Ready to huddle?
Certainly, the practice of distance and self-isolation is one of the absolute trends in 2020. Almost everyone whose job description allows it and who has the corresponding infrastructure in his own four walls is shifting a large part of the daily work routine to the home office.
This development is forcing companies to rethink the long-standing proven methods of collaboration and in particular, to rethink the topic of cooperative working. Approaches for such change management are already available as a concept in many companies. But the compulsion to let concepts merge into concrete implementations has never been as great as it is today. Let us examine some of the developments that could define the meeting of the future after zoom video conferencing and Skype.
Based on trend research and the publications of large consulting firms, the office of the future will primarily be a place for networking and exchanging ideas. Presence time in the company must be used productively. "Quiet work" is done at the desk at home.
This hybrid model has already gained popularity in the course of the current COVID 19 pandemic. Since humans are social beings and social interaction is the basis of almost every company's success, many believe that the combination of working at home and in the office is the way of the future. In this model, laptops and smartphones as well as video conferencing software are used to interact. In this way, everyday work and meetings can be done remotely and physical visits to the office can be made as needed. In other words, the meeting room becomes part of our home. There are some reservations about the hybrid model. Most of them relate to an unhealthy work-life balance and discrimination against fringe groups, such as employees without adequate Internet access.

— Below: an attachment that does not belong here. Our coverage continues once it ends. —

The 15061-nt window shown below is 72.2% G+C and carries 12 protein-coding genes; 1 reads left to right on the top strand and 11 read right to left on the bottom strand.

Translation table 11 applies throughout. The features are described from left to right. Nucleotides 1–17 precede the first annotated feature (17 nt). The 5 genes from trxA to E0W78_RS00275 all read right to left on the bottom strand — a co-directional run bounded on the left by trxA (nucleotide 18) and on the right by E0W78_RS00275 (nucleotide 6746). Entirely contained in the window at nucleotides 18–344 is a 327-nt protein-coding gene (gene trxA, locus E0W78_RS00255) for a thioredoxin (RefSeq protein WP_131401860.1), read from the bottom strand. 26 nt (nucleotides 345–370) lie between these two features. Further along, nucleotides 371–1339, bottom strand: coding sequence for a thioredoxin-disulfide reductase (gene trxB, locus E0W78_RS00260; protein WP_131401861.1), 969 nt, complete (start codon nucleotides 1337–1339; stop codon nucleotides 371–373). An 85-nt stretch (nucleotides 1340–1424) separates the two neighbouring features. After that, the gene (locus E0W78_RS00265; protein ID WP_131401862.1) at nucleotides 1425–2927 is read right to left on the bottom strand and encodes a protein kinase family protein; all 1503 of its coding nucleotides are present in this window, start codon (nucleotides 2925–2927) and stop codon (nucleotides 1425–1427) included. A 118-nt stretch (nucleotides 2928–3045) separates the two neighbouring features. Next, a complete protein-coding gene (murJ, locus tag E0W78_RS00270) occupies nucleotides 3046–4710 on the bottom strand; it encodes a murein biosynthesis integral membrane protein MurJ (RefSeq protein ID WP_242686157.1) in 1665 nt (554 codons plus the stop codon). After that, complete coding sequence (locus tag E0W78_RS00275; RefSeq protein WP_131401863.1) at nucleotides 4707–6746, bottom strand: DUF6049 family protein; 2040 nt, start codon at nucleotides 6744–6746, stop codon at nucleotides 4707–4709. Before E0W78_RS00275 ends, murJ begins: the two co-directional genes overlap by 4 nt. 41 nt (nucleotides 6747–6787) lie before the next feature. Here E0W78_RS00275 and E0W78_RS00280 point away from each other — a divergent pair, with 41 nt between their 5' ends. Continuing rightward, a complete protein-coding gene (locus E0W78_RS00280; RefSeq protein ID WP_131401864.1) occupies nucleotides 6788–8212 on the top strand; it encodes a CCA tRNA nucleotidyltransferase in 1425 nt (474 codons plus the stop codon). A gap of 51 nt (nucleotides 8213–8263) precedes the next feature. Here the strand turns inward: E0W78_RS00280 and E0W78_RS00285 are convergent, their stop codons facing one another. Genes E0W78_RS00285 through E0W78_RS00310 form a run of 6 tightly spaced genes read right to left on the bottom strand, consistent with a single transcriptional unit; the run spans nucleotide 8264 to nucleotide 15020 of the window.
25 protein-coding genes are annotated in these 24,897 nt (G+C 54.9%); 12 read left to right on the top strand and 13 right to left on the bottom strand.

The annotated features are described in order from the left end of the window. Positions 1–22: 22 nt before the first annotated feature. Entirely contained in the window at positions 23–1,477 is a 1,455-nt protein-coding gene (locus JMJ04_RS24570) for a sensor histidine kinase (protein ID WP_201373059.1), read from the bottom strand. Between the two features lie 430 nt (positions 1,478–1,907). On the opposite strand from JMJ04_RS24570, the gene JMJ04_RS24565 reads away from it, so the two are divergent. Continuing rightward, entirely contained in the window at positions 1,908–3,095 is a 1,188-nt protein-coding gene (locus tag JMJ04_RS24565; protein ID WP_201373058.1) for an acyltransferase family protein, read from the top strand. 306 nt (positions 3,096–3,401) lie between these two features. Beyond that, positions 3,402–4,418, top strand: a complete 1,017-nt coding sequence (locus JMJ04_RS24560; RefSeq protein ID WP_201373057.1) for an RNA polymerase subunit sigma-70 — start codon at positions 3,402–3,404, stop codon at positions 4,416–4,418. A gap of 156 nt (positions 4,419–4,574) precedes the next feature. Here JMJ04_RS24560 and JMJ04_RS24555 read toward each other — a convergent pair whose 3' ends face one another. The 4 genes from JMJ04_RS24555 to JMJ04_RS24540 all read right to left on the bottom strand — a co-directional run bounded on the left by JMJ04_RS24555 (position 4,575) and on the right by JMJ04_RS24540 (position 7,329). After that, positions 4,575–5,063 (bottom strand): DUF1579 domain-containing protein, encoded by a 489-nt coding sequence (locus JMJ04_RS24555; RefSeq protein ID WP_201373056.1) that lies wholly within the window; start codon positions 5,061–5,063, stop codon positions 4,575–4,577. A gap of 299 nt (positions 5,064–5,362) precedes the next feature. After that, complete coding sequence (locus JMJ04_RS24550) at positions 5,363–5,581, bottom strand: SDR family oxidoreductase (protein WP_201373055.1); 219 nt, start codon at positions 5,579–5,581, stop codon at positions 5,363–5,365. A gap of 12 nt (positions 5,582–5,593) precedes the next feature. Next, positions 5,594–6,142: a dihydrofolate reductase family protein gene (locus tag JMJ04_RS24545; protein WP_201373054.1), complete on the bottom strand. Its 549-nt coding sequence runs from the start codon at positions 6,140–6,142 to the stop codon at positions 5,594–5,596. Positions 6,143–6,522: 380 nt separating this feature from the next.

Small and informal meeting rooms, known as huddle rooms in the jargon of planners, can be increasingly used here. They are not too large and have a loose seating arrangement. The need for communication equipment is also minimal. In most cases, a single screen or whiteboard is sufficient, as smartphones and laptops are the primary source of communication for the modern employee.
As the number of end devices per employee increases in most companies, uniform communication systems are essential. Meeting and conference rooms require the necessary UCaaS equipment and software to ensure that employees can join meetings from any location. Operating unified communication products in a cloud infrastructure ensures that uniform and compatible software is used. Only in this way does Workspace 4.0 become a holistic concept.
The models and methods discussed so far are now absolutely practical, but concepts involving the use of artificial intelligence (AI), augmented reality (AR) and virtual reality (VR) for cognitive collaboration are still far from becoming the norm. The added value of such solutions is gigantic, since AI, AR and VR would facilitate the exchange of ideas like never before. Visualizations in VR and AR would allow a deeper explanation of concepts that might not have been possible in the past. In addition, VR can help those in remote locations to participate in meetings by placing them in virtual conference rooms so that the experience is close to an actual conference meeting. The equipment required for this may be expensive right now, but it could revolutionize the meeting of the future.